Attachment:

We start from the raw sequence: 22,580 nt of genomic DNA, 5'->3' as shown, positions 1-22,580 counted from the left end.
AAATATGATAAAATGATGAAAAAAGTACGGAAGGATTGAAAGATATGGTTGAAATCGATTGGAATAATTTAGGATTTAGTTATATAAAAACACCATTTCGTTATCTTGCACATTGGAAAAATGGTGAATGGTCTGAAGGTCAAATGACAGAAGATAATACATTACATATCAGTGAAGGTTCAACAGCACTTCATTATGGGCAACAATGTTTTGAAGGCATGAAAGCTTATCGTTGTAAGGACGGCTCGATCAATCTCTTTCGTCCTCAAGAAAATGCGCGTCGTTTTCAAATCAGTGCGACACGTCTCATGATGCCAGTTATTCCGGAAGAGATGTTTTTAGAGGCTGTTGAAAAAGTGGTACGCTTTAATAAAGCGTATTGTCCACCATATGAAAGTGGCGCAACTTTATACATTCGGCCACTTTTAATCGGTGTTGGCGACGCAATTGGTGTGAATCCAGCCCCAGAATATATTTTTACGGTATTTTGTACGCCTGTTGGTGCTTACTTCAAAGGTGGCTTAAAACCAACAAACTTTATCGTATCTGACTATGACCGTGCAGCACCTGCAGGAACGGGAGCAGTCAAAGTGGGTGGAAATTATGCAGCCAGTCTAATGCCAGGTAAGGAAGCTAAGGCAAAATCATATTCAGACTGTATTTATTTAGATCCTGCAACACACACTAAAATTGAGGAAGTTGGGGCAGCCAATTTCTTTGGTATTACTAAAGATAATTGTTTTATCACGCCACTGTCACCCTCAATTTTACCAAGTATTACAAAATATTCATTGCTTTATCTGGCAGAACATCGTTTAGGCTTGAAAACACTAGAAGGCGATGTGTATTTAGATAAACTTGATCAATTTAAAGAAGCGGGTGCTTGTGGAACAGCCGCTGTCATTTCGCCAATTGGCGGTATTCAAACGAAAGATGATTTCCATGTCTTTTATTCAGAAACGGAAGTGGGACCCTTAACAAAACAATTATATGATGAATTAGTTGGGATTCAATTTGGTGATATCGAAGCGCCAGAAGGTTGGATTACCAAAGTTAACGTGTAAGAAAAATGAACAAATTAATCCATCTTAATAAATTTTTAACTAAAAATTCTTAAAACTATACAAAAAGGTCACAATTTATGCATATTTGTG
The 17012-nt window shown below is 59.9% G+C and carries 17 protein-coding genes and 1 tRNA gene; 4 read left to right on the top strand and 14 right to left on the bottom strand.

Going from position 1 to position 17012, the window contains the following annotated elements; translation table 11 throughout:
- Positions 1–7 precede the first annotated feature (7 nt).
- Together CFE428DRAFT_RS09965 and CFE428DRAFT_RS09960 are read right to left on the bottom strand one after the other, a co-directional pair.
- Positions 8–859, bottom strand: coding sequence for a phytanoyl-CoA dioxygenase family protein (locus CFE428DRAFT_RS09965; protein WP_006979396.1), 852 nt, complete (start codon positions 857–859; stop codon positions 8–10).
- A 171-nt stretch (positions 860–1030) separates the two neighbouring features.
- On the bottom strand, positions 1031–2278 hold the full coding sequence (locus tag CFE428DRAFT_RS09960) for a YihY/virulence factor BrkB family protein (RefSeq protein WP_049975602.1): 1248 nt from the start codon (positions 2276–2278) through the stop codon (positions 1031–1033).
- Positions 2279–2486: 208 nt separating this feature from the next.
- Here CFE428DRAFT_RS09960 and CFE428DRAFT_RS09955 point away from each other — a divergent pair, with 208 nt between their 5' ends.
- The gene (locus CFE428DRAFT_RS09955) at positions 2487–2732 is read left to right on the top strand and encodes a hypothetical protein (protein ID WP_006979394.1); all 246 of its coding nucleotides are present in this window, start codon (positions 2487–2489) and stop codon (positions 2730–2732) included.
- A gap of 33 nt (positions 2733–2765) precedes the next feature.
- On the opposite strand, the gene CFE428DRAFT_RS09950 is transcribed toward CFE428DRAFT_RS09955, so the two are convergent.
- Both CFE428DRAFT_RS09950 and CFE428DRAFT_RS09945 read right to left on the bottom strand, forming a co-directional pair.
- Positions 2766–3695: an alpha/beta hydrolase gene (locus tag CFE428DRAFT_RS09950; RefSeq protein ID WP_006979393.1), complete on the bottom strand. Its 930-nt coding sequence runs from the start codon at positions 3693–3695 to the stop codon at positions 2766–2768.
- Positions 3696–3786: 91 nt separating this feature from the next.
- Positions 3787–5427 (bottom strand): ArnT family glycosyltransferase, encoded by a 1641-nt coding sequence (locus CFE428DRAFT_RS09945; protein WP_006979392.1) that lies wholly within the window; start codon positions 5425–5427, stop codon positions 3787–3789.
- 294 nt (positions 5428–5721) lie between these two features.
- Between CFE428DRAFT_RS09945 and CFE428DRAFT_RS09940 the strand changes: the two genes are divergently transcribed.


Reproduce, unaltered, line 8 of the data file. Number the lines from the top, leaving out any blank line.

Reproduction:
- A 171-nt stretch (positions 860–1030) separates the two neighbouring features.